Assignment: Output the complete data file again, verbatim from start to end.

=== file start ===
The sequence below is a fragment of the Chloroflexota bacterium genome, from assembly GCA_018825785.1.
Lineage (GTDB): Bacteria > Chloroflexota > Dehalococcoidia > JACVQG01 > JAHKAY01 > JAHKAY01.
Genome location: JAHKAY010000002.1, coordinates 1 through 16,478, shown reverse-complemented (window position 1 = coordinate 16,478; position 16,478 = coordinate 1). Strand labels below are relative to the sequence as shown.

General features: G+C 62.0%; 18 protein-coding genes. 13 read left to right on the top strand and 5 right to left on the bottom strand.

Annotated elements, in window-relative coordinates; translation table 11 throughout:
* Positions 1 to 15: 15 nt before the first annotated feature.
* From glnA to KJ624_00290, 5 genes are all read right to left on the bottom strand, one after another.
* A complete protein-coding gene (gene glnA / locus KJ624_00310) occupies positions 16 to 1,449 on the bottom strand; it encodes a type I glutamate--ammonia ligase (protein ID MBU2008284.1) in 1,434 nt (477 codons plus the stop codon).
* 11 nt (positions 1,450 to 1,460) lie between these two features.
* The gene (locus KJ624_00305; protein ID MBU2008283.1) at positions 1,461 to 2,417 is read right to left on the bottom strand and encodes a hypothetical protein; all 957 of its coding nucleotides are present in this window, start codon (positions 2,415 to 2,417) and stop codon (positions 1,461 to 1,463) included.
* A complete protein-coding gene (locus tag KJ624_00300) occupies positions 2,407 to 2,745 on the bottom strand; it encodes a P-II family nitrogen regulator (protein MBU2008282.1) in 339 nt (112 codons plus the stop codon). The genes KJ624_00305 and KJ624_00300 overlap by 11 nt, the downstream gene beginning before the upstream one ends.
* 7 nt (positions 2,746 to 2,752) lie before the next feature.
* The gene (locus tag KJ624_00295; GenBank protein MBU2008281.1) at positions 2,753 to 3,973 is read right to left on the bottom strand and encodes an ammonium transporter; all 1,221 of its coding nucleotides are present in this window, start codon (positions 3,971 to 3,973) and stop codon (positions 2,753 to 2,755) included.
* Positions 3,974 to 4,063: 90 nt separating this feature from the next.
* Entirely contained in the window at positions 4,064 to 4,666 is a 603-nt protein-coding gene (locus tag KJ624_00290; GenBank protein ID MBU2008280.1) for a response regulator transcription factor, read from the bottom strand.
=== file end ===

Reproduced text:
The sequence below is a fragment of the Chloroflexota bacterium genome, from assembly GCA_018825785.1.
Lineage (GTDB): Bacteria > Chloroflexota > Dehalococcoidia > JACVQG01 > JAHKAY01 > JAHKAY01.
Genome location: JAHKAY010000002.1, coordinates 1 through 16,478, shown reverse-complemented (window position 1 = coordinate 16,478; position 16,478 = coordinate 1). Strand labels below are relative to the sequence as shown.

General features: G+C 62.0%; 18 protein-coding genes. 13 read left to right on the top strand and 5 right to left on the bottom strand.

Annotated elements, in window-relative coordinates; translation table 11 throughout:
* Positions 1 to 15: 15 nt before the first annotated feature.
* From glnA to KJ624_00290, 5 genes are all read right to left on the bottom strand, one after another.
* A complete protein-coding gene (gene glnA / locus KJ624_00310) occupies positions 16 to 1,449 on the bottom strand; it encodes a type I glutamate--ammonia ligase (protein ID MBU2008284.1) in 1,434 nt (477 codons plus the stop codon).
* 11 nt (positions 1,450 to 1,460) lie between these two features.
* The gene (locus KJ624_00305; protein ID MBU2008283.1) at positions 1,461 to 2,417 is read right to left on the bottom strand and encodes a hypothetical protein; all 957 of its coding nucleotides are present in this window, start codon (positions 2,415 to 2,417) and stop codon (positions 1,461 to 1,463) included.
* A complete protein-coding gene (locus tag KJ624_00300) occupies positions 2,407 to 2,745 on the bottom strand; it encodes a P-II family nitrogen regulator (protein MBU2008282.1) in 339 nt (112 codons plus the stop codon). The genes KJ624_00305 and KJ624_00300 overlap by 11 nt, the downstream gene beginning before the upstream one ends.
* 7 nt (positions 2,746 to 2,752) lie before the next feature.
* The gene (locus tag KJ624_00295; GenBank protein MBU2008281.1) at positions 2,753 to 3,973 is read right to left on the bottom strand and encodes an ammonium transporter; all 1,221 of its coding nucleotides are present in this window, start codon (positions 3,971 to 3,973) and stop codon (positions 2,753 to 2,755) included.
* Positions 3,974 to 4,063: 90 nt separating this feature from the next.
* Entirely contained in the window at positions 4,064 to 4,666 is a 603-nt protein-coding gene (locus tag KJ624_00290; GenBank protein ID MBU2008280.1) for a response regulator transcription factor, read from the bottom strand.